- Des mots et des femmes à l’origine de la langue française: xvie–xviie siècles par Giovanna Devincenzo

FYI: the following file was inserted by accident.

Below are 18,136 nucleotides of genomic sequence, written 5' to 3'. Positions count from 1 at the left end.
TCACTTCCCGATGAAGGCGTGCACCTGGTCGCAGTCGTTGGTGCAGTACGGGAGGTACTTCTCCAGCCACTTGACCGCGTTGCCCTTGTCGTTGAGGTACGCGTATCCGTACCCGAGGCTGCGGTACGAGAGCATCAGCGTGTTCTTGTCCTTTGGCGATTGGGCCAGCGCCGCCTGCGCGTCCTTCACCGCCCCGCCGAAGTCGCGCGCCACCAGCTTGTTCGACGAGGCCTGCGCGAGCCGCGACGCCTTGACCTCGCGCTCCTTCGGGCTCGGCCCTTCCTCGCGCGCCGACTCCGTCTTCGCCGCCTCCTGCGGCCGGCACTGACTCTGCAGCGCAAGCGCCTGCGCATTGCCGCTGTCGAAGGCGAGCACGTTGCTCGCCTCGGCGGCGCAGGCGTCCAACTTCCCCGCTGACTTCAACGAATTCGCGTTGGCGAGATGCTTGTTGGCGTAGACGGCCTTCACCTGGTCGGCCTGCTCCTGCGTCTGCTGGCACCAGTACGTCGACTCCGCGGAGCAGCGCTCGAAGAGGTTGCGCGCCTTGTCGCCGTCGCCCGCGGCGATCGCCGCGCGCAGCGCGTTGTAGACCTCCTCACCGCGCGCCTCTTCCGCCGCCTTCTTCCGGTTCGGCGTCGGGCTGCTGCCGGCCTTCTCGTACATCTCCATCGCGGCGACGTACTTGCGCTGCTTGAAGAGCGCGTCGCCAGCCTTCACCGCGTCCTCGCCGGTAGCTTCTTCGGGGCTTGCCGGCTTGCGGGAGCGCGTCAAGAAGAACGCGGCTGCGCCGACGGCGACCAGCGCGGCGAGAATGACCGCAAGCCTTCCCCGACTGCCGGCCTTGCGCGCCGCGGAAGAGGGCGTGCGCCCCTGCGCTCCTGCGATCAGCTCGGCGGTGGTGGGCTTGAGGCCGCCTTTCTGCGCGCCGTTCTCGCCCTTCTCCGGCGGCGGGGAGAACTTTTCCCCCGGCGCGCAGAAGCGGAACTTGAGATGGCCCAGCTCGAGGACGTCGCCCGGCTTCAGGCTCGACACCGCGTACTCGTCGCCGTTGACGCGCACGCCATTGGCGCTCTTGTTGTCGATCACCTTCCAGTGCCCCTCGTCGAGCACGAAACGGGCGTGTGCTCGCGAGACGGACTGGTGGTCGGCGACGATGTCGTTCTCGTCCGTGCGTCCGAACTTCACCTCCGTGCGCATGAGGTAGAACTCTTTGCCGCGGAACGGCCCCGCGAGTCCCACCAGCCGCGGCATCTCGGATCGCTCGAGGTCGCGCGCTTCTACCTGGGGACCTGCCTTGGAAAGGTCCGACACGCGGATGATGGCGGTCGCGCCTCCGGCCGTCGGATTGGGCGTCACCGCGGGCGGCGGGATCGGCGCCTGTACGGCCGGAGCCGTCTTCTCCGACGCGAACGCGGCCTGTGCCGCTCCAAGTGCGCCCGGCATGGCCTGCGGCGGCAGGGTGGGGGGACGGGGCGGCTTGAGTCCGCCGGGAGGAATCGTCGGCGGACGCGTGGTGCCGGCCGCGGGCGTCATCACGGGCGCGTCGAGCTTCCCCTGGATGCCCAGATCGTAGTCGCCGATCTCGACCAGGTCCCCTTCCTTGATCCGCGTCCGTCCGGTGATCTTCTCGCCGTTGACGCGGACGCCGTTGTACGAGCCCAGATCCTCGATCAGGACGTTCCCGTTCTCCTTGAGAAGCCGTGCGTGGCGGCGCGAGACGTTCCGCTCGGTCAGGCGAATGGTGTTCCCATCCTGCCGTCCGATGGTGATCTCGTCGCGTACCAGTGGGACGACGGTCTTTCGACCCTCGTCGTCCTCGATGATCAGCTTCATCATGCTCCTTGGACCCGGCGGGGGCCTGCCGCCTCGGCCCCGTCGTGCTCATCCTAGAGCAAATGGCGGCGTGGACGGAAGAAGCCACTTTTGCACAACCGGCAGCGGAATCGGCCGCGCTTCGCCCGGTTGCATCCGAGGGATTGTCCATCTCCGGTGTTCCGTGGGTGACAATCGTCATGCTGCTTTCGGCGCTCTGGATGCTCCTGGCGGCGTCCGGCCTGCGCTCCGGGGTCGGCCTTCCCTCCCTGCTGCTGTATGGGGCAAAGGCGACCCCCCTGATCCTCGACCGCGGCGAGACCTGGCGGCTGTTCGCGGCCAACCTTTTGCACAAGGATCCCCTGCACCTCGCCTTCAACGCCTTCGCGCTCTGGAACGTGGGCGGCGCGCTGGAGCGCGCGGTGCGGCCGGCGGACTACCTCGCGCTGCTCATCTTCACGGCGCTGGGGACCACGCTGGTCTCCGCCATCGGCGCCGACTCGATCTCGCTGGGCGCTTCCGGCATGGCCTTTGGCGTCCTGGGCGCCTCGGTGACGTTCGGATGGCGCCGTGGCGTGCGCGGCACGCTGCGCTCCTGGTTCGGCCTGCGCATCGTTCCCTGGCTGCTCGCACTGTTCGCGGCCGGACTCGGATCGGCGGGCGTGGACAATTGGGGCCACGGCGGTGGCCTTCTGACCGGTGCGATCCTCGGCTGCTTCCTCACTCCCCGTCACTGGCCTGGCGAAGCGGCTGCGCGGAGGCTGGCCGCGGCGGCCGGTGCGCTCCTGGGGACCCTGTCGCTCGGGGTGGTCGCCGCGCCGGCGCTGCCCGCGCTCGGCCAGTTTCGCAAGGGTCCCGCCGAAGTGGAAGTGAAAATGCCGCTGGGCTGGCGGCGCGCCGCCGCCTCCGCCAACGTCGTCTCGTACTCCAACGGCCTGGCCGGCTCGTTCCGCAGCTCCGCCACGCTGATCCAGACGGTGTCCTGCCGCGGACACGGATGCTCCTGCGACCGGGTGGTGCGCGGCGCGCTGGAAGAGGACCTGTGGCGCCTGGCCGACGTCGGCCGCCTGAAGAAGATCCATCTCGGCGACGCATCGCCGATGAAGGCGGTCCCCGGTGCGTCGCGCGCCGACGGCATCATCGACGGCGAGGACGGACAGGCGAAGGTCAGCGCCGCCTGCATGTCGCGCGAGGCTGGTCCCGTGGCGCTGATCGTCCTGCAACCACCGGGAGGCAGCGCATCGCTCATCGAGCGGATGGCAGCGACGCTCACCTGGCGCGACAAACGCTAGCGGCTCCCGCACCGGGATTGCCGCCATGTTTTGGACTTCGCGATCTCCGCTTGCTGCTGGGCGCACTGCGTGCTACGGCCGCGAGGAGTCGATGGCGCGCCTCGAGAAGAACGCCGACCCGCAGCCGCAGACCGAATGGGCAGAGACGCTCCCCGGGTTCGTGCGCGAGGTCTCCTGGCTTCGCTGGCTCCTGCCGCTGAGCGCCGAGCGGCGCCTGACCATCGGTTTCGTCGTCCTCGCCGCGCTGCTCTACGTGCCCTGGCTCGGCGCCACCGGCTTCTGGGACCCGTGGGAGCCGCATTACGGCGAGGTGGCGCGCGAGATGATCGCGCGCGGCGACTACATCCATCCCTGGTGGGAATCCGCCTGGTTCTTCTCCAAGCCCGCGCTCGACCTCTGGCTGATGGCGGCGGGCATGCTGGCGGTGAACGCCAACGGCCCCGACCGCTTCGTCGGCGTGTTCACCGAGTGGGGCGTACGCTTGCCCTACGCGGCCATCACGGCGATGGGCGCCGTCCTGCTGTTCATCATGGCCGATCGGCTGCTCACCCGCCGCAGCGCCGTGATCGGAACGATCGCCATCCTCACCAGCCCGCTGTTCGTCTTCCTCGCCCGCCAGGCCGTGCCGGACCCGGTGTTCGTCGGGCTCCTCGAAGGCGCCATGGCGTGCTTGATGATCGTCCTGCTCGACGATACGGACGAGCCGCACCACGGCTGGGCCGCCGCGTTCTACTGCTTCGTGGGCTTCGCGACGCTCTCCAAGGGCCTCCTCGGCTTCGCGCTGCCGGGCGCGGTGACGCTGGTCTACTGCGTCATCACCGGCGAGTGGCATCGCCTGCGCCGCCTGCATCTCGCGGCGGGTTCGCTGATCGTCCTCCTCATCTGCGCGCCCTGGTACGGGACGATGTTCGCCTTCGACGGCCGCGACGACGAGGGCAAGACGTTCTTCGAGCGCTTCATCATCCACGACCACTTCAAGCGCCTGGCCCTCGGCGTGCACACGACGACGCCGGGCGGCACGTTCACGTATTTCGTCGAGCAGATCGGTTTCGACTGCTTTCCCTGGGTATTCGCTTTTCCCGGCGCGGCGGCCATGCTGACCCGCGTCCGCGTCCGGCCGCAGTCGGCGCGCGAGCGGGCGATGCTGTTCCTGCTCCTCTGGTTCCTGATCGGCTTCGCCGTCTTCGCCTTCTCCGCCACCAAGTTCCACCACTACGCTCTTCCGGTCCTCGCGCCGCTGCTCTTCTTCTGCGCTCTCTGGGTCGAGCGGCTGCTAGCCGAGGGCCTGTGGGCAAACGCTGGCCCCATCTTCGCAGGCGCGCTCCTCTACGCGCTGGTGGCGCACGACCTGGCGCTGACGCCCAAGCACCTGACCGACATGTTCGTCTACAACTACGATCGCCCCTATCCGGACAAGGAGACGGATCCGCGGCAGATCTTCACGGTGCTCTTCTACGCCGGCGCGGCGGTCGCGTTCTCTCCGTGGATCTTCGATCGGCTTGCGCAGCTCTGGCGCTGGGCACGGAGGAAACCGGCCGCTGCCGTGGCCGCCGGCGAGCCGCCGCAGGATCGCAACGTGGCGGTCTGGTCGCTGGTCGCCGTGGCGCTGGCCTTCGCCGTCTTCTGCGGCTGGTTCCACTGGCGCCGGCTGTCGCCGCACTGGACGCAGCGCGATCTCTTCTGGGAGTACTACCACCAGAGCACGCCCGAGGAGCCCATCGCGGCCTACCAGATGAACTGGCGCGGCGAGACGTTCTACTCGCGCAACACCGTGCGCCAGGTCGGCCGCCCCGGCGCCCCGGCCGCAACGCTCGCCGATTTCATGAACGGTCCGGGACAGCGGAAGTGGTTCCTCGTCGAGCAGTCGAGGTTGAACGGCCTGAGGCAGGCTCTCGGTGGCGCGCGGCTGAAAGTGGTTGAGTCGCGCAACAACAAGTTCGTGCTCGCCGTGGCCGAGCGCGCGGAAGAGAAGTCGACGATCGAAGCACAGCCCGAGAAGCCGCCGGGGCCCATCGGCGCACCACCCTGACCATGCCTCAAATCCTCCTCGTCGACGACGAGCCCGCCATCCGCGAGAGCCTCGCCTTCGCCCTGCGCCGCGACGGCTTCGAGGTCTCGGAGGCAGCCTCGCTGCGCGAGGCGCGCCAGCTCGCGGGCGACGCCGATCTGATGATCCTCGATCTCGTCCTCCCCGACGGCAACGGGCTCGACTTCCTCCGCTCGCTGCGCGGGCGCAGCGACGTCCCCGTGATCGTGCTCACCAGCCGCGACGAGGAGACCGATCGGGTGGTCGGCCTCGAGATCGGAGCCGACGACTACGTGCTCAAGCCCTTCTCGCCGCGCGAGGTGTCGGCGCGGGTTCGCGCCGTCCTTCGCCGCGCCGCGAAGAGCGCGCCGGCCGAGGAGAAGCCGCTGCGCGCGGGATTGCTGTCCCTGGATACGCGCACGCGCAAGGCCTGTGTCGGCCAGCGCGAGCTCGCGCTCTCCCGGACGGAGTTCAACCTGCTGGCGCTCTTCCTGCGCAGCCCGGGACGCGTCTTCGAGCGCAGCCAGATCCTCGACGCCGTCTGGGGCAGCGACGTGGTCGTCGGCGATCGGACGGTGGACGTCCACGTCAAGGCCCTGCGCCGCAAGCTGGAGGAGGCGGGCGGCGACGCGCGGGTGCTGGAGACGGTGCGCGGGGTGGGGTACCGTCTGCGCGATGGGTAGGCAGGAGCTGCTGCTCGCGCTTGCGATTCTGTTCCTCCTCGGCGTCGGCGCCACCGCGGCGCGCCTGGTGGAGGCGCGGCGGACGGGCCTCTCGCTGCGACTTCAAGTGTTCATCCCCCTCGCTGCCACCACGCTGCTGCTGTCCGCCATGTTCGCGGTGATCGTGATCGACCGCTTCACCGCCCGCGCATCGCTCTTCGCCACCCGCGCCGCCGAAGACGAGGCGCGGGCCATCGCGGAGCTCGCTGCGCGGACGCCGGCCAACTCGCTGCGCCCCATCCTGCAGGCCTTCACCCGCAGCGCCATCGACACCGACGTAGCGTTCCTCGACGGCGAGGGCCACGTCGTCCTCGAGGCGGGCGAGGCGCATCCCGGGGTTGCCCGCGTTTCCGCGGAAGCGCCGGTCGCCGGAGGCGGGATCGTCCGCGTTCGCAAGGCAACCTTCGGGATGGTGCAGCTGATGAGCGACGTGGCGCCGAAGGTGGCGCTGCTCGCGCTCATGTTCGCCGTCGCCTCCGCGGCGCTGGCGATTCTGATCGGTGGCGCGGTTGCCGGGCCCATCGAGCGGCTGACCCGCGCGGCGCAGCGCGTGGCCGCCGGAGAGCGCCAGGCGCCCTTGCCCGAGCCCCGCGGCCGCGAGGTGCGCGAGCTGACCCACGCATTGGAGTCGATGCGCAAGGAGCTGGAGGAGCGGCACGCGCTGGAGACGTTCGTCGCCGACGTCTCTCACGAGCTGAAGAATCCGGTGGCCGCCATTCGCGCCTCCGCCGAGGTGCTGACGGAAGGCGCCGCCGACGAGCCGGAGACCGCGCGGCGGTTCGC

The conclusion of Giovanna Devincenzo’s concise but thought-provoking study, of women’s contribution to linguistic debates in early modern France, might surprise us: she finds significant common ground between Marie de Gournay and the later seventeenth-century précieuses, despite Gournay’s vehement rejections of ‘[les] donzelles à bouche sucrée’ (p. 81). Although the title suggests an equal focus on both the sixteenth and seventeenth centuries, the author concentrates primarily on writers from the 1590s to the 1670s, that is to say from Gournay’s earliest publications to the heyday of préciosité. Chapter 1 provides an efficient summary of well-known sixteenth-century linguistic debates and developments, but draws on remarkably few women writers. This is a shame when one considers the stylistic range offered by such as Marguerite de Navarre, Hélisenne de Crenne, Pernette Du Guillet, and the Dames des Roches, as well as extensive recent critical work on Renaissance auteures (see, for example, Jean-Philippe Beaulieu’s and Diane Desrosiers-Bonin’s état présent on ‘Les Études sur les femmes écrivains du xvie siècle français’, FS, 65 (2011), 370–75). However, the book soon moves on to its real terrain, inviting us to consider first (in Chapters 2 and 3) what was exceptional about Gournay’s views on the French language and her own style. While her writings have already received considerable attention, as Devincenzo records in her detailed footnotes, this study adds fresh insights through the dialogue it sets up between her critics (or satirists) and her own statements. Devincenzo identifies Gournay’s emphasis on female erudition as a critical pivot, complemented by her increasingly unfashionable adherence to the linguistic principles of the Pléiade and Montaigne. In contrast, women’s language from the 1630s to the 1670s (the subject of Chapters 4 and 5) is associated with the natural and the spontaneous. Devincenzo shares the critical viewpoint that ‘le bon usage’ — at least of the court and salons — looked primarily to elite women’s spoken language, especially in conversation, rather than to men’s learned written style, the latter being tainted by association with the pedantic. One might wish to nuance Devincenzo’s rather bald binary opposition between male writers devoted to rules and women free to follow their natural instincts, but she selects a convincing range of lesser- and better-known seventeenth-century women of letters to amplify her thesis. The inclusion of Marguerite Buffet, whose Nouvelles Observations sur la langue françoise of 1668 wanted to teach women to write and speak well, is particularly illuminating, and it is this association between speech and writing which allows Devincenzo to bring Gournay and the later précieuses together. She suggests that Gournay’s writings, such as Le Proumenoir de Monsieur de Montaigne, are often close to conversations in both their conception and style (notably in her extravagant use of digressions). From the ‘roman discourant’ (p. 152), it is but a short step to the ‘roman héröıque’ of Mlle de Scudéry and her peers, in which conversations play such a major role.